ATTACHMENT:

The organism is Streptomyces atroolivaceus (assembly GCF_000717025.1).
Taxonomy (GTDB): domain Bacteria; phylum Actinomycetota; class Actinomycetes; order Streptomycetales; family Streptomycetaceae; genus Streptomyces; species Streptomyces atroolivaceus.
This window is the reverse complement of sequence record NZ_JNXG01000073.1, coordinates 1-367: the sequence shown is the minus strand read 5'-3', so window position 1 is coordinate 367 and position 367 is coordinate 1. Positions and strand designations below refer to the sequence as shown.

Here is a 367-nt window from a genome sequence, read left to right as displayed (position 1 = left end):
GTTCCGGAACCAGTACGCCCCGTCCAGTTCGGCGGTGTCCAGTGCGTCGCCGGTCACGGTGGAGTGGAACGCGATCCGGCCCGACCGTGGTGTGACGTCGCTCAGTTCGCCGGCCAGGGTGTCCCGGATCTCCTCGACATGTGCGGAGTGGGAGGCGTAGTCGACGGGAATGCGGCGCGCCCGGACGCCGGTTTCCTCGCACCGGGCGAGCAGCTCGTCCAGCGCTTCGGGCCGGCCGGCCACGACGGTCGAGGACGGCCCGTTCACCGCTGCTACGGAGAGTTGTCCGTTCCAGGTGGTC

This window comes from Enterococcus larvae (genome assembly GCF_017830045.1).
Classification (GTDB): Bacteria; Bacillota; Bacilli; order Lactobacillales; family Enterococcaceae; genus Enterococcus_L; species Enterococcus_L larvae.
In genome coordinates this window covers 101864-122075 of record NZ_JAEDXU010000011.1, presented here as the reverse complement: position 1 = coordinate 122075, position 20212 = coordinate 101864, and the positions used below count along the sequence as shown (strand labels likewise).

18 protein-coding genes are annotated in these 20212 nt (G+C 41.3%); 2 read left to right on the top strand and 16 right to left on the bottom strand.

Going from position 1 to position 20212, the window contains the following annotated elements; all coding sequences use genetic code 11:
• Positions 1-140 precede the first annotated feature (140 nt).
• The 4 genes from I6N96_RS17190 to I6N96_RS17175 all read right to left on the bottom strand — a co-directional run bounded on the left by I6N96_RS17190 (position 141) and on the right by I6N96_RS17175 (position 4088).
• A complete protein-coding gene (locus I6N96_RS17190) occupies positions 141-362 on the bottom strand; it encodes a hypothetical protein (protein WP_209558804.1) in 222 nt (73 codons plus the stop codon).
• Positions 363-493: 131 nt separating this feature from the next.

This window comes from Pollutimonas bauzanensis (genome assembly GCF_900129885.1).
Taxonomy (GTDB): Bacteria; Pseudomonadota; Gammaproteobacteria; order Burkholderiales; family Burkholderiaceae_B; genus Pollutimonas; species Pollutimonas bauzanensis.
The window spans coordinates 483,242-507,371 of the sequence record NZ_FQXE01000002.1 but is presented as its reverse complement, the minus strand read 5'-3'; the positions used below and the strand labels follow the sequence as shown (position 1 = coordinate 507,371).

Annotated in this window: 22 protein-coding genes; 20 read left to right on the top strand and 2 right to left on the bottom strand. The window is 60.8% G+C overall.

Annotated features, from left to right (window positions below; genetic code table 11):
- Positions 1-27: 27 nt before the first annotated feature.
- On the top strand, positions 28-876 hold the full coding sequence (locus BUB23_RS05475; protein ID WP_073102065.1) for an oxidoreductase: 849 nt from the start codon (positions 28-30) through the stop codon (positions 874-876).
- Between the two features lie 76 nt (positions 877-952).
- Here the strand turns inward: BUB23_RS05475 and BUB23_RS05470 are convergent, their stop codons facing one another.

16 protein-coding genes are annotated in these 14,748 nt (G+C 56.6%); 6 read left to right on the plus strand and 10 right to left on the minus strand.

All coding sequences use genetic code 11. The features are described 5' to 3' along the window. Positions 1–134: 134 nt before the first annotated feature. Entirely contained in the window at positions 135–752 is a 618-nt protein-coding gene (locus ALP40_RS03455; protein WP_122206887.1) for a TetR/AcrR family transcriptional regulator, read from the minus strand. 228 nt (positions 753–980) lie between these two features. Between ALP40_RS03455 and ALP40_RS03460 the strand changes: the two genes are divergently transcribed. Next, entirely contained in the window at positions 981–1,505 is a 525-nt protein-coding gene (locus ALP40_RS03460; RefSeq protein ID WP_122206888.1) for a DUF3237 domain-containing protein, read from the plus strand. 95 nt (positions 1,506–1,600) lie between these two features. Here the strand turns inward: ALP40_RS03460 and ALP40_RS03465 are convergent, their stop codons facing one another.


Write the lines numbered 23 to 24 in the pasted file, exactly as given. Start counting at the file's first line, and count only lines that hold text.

- Here the strand turns inward: BUB23_RS05475 and BUB23_RS05470 are convergent, their stop codons facing one another.

16 protein-coding genes are annotated in these 14,748 nt (G+C 56.6%); 6 read left to right on the plus strand and 10 right to left on the minus strand.